Slovakia PM Robert Fico in ‘very serious’ condition after being shot

Slovakia PM Robert Fico in ‘very serious’ condition after being shot

Deputy PM Kalinak says Fico is stable post-surgery after being shot five times in an attempted assassination.

Slovakia’s Prime Minister Robert Fico is stable but his condition remains “very serious”, his deputy has said, after an assassination attempt that shocked the country and drew global condemnation.

Fico, 59, was shot five times in the central town of Handlova on Wednesday. He was in critical condition and underwent several hours of emergency surgery.

“During the night, doctors managed to stabilise the patient’s condition,” Deputy Prime Minister Robert Kalinak said on Thursday.

“Unfortunately, the condition is still very serious as the injuries are complicated,” said Kalinak, who is also the defence minister.

Miriam Lapunikova, the director of the FD Roosevelt University Hospital in Banska Bystrica where Fico was being treated, said he “had multiple gunshot wounds, the consequences of which will affect his recovery”.

“At this point, his condition has stabilised, but is truly very serious, and therefore he will remain in the intensive care unit,” she added.

Slovak media reported that the alleged attacker, a 71-year-old writer, had been charged with attempted murder.

Environment Minister Tomas Taraba told the BBC on Thursday that the operation had “gone well”. He said one bullet went through Fico’s stomach, and the second hit a joint during the attack after Fico left a government meeting.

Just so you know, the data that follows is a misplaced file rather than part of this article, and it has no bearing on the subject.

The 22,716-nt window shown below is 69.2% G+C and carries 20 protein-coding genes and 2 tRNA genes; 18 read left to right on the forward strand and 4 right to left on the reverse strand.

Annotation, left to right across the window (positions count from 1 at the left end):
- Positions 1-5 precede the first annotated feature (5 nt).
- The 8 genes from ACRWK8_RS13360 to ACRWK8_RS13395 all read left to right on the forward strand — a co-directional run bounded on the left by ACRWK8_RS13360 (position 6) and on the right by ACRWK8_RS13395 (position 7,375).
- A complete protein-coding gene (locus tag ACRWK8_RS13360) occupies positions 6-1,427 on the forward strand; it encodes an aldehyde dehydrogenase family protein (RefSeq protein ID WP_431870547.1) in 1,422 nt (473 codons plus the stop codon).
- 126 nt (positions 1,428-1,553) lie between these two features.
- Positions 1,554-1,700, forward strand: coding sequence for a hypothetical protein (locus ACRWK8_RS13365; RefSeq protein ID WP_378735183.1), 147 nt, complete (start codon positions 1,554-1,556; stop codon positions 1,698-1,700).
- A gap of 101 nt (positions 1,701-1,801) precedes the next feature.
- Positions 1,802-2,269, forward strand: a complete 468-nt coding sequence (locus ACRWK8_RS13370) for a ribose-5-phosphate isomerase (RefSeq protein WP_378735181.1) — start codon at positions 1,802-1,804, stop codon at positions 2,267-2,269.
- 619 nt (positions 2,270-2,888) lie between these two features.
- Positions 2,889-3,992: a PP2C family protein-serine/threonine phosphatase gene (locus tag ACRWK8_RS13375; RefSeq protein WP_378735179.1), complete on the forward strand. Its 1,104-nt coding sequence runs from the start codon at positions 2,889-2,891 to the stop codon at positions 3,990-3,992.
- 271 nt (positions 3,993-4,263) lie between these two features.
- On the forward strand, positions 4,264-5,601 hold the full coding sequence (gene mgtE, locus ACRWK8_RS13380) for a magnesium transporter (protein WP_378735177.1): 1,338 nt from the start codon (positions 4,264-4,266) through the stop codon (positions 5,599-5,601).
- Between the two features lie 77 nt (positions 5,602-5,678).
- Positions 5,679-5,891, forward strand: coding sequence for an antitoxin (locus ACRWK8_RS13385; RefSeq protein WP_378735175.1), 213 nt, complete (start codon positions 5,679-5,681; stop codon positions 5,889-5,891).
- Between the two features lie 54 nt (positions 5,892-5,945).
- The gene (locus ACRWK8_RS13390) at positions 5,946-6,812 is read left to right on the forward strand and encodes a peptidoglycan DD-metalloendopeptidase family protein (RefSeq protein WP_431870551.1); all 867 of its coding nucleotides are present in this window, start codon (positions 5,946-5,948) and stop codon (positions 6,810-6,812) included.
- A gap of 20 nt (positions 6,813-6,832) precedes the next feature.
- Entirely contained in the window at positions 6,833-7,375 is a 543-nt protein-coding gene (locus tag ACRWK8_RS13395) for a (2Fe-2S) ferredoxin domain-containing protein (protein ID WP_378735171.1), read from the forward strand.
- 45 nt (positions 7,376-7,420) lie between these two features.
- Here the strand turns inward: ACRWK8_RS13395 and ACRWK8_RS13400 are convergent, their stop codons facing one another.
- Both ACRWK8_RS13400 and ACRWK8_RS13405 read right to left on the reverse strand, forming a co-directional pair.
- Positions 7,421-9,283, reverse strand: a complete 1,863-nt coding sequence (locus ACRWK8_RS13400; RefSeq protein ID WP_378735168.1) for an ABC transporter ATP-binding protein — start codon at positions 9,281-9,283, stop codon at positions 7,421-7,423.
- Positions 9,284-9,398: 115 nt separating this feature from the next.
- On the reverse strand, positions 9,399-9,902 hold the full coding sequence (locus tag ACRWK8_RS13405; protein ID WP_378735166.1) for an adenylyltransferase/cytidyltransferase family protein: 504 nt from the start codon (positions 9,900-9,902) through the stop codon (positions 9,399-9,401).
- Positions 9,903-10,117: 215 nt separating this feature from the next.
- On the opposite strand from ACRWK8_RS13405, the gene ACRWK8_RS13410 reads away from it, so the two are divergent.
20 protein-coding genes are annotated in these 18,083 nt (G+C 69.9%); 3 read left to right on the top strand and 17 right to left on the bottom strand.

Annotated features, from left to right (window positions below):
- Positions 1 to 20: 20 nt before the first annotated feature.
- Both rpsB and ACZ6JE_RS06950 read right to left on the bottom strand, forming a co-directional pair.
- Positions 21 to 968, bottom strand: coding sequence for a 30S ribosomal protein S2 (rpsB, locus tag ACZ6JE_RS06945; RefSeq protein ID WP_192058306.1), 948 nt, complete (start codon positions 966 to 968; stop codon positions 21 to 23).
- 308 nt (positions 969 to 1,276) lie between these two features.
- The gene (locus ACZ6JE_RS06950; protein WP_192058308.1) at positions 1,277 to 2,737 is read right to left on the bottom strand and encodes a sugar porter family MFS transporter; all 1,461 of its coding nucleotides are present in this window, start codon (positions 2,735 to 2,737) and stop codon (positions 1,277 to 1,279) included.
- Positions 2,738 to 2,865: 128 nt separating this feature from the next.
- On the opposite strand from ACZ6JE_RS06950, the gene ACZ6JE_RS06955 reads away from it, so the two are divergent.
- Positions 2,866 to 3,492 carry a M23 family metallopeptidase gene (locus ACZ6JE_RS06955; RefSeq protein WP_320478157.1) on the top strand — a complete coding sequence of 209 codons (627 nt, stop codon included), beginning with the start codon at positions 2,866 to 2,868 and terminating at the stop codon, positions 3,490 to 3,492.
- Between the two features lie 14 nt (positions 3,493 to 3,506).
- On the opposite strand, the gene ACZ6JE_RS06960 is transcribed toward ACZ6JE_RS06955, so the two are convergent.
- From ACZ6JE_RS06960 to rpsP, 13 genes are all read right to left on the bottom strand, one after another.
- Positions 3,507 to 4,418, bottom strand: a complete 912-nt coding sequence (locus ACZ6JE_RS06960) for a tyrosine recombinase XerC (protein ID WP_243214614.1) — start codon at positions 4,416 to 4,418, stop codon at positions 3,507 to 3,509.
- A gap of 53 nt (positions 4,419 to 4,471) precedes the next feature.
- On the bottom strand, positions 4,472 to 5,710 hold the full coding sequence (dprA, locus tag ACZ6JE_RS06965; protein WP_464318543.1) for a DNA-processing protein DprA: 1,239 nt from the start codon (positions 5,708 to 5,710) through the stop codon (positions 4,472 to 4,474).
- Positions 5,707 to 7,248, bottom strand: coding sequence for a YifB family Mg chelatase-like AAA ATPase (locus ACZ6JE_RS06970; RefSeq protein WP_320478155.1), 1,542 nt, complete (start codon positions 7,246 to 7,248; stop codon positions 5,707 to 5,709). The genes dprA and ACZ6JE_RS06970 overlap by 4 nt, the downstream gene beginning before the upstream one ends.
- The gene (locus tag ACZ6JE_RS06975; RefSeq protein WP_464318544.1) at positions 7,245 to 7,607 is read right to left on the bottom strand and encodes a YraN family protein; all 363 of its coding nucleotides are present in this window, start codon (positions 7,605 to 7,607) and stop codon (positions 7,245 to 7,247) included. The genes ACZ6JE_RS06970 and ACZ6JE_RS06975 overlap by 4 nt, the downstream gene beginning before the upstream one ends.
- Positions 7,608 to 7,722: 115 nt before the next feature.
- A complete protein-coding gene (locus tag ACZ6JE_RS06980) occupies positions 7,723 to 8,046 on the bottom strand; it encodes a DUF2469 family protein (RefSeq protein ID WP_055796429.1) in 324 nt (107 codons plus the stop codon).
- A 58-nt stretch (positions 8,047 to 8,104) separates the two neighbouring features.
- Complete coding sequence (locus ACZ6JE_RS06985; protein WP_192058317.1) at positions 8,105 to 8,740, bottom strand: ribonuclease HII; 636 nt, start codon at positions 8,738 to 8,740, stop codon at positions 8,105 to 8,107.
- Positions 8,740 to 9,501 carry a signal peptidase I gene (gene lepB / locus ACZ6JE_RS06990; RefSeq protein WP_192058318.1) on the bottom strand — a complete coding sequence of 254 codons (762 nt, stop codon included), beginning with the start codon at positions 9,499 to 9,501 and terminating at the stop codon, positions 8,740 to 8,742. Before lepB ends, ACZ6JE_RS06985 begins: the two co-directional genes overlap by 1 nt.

A state security council meeting is scheduled for later in the day.

President Zuzana Caputova called for a calming of political tensions and said she will invite all parliamentary party leaders for a joint meeting.

“Let’s step out of the vicious circle of hatred and mutual accusations,” she said on Thursday. “What happened yesterday was an individual act but the tense atmosphere of hatred has been our collective work.”

The shooting was “politically motivated”, Interior Minister Matus Sutaj Estok said on Wednesday.

“This assassination [attempt] was politically motivated, and the perpetrator’s decision was born closely after the presidential election,” Sutaj Estok said, referring to an April election won by Fico’s ally, Peter Pellegrini.

Pellegrini, the president-elect, described the attack as an “unprecedented threat to Slovak democracy”.

“If we express other political opinions in squares, and not in polling stations, we are jeopardising everything that we have built together over 31 years of Slovak sovereignty,” Pellegrini said.

On Thursday, Pellegrini called on all parties to temporarily suspend or reduce campaigning before European Parliament elections scheduled for June.

A person is detained after shooting incident of Slovak PM Robert Fico,
A man is detained after Slovak PM Robert Fico was shot multiple times, in Handlova, Slovakia [File: Radovan Stoklasa/Reuters]

Following the attack, Fico was rushed to a hospital in Handlova but was transferred by helicopter to the regional capital, Banska Bystrica, for urgent treatment.

Russia said it considered the attack “absolutely unacceptable”.

“This is really a great tragedy,” Kremlin spokesperson Dmitry Peskov said on Thursday.

Fico’s European counterparts, including Germany’s Chancellor Olaf Scholz and British Prime Minister Rishi Sunak, condemned the shooting and wished him a complete recovery.

The country of 5.4 million has seen polarised political debate in recent years, including last year’s presidential election that helped Fico tighten his grip on power.

Since returning as prime minister last October, his government has scaled back support for Ukraine while opening up dialogue with Russia, looked to lessen punishments for corruption, and is revamping the RTVS public broadcaster despite a call to protect media freedoms.



Al Jazeera and news agencies

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